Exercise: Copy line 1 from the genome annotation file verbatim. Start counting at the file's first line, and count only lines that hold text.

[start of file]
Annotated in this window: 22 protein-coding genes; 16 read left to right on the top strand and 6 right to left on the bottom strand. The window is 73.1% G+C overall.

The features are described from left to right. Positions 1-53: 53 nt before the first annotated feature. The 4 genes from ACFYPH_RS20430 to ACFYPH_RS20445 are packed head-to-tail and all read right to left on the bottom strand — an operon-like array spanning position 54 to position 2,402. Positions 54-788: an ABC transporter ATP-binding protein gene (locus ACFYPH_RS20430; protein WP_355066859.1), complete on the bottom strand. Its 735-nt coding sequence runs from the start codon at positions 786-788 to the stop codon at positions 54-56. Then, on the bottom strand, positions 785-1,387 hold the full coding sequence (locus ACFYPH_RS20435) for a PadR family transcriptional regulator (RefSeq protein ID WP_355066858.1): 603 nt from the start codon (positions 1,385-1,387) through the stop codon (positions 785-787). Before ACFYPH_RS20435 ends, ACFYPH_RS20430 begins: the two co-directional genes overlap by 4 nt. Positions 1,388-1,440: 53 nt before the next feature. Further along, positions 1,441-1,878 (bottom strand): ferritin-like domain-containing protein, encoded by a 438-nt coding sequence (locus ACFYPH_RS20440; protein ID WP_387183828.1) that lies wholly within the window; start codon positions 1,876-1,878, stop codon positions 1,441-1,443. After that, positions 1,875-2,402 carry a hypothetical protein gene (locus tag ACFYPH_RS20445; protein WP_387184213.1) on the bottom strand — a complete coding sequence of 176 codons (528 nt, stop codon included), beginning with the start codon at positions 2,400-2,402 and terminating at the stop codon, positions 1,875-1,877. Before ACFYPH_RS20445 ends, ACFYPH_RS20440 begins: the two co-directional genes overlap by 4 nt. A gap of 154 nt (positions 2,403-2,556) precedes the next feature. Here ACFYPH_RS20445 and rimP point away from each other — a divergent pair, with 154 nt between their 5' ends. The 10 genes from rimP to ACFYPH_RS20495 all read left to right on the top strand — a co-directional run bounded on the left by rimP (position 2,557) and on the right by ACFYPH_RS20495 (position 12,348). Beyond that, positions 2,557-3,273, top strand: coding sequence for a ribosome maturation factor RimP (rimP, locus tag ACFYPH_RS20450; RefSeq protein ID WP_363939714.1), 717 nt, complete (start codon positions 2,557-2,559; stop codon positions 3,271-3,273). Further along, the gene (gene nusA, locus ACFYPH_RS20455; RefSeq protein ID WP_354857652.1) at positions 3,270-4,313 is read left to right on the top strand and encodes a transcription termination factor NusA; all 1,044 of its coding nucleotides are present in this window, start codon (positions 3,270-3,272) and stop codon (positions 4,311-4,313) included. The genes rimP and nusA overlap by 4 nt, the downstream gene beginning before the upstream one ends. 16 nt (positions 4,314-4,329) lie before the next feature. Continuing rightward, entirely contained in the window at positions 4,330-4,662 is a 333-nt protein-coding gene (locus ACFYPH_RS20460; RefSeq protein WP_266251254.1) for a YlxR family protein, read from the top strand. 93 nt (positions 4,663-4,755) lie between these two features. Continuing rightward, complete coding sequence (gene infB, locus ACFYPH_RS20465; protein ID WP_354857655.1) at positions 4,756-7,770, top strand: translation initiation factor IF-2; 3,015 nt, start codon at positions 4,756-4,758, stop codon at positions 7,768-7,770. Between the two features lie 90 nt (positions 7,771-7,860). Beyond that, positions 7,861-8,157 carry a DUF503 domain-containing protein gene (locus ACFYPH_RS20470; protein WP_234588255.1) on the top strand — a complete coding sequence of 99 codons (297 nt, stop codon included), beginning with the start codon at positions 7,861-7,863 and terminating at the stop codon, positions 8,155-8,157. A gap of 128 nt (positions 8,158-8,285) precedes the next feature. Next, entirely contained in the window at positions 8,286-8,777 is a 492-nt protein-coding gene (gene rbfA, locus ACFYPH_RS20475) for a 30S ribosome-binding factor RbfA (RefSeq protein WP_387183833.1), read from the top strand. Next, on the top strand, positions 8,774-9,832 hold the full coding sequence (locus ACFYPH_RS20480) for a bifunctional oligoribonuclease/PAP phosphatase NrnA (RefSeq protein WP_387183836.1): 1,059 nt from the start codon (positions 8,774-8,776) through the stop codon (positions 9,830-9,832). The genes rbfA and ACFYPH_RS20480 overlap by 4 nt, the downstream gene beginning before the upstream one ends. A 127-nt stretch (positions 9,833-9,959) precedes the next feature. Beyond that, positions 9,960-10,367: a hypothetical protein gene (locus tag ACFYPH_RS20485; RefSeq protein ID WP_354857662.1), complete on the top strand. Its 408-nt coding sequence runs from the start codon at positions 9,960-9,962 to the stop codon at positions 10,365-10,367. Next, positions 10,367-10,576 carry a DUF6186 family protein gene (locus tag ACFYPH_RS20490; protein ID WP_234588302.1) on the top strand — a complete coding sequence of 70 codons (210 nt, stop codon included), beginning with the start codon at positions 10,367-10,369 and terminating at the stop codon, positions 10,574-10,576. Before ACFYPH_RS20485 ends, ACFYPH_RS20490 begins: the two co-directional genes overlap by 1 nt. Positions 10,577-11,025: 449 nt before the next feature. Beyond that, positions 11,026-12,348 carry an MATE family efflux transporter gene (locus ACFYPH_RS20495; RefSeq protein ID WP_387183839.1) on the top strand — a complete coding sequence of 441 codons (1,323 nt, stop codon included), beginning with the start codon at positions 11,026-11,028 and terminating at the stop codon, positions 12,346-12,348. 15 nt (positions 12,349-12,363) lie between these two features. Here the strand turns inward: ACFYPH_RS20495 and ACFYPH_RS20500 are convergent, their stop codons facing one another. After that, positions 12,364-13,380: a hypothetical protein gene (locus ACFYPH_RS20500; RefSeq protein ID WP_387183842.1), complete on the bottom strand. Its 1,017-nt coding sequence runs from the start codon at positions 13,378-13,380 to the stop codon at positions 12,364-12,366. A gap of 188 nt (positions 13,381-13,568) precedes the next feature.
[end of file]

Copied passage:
Annotated in this window: 22 protein-coding genes; 16 read left to right on the top strand and 6 right to left on the bottom strand. The window is 73.1% G+C overall.